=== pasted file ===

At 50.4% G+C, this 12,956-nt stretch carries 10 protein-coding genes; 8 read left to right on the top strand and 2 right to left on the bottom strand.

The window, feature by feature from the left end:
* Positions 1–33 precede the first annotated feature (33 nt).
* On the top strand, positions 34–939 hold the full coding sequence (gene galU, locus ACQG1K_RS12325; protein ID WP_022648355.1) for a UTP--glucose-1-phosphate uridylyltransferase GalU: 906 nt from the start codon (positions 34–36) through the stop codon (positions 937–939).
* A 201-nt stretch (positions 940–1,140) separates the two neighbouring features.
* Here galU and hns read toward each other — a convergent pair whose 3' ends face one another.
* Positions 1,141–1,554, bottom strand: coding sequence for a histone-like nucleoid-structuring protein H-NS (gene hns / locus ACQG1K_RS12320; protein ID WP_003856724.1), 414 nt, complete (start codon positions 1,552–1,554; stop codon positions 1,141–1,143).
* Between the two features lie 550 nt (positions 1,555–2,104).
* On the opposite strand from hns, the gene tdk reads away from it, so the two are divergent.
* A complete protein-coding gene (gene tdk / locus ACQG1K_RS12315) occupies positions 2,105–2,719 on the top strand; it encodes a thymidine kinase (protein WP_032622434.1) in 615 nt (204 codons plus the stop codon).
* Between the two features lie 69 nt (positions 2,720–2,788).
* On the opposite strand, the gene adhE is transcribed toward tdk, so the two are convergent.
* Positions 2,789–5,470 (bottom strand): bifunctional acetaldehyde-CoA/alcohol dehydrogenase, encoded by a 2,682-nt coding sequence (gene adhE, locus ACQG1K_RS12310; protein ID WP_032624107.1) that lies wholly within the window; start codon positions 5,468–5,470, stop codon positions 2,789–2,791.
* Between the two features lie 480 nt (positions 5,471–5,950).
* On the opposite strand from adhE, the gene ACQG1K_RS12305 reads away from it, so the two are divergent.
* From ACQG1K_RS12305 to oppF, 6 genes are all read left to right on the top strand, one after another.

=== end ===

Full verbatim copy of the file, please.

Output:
At 50.4% G+C, this 12,956-nt stretch carries 10 protein-coding genes; 8 read left to right on the top strand and 2 right to left on the bottom strand.

The window, feature by feature from the left end:
* Positions 1–33 precede the first annotated feature (33 nt).
* On the top strand, positions 34–939 hold the full coding sequence (gene galU, locus ACQG1K_RS12325; protein ID WP_022648355.1) for a UTP--glucose-1-phosphate uridylyltransferase GalU: 906 nt from the start codon (positions 34–36) through the stop codon (positions 937–939).
* A 201-nt stretch (positions 940–1,140) separates the two neighbouring features.
* Here galU and hns read toward each other — a convergent pair whose 3' ends face one another.
* Positions 1,141–1,554, bottom strand: coding sequence for a histone-like nucleoid-structuring protein H-NS (gene hns / locus ACQG1K_RS12320; protein ID WP_003856724.1), 414 nt, complete (start codon positions 1,552–1,554; stop codon positions 1,141–1,143).
* Between the two features lie 550 nt (positions 1,555–2,104).
* On the opposite strand from hns, the gene tdk reads away from it, so the two are divergent.
* A complete protein-coding gene (gene tdk / locus ACQG1K_RS12315) occupies positions 2,105–2,719 on the top strand; it encodes a thymidine kinase (protein WP_032622434.1) in 615 nt (204 codons plus the stop codon).
* Between the two features lie 69 nt (positions 2,720–2,788).
* On the opposite strand, the gene adhE is transcribed toward tdk, so the two are convergent.
* Positions 2,789–5,470 (bottom strand): bifunctional acetaldehyde-CoA/alcohol dehydrogenase, encoded by a 2,682-nt coding sequence (gene adhE, locus ACQG1K_RS12310; protein ID WP_032624107.1) that lies wholly within the window; start codon positions 5,468–5,470, stop codon positions 2,789–2,791.
* Between the two features lie 480 nt (positions 5,471–5,950).
* On the opposite strand from adhE, the gene ACQG1K_RS12305 reads away from it, so the two are divergent.
* From ACQG1K_RS12305 to oppF, 6 genes are all read left to right on the top strand, one after another.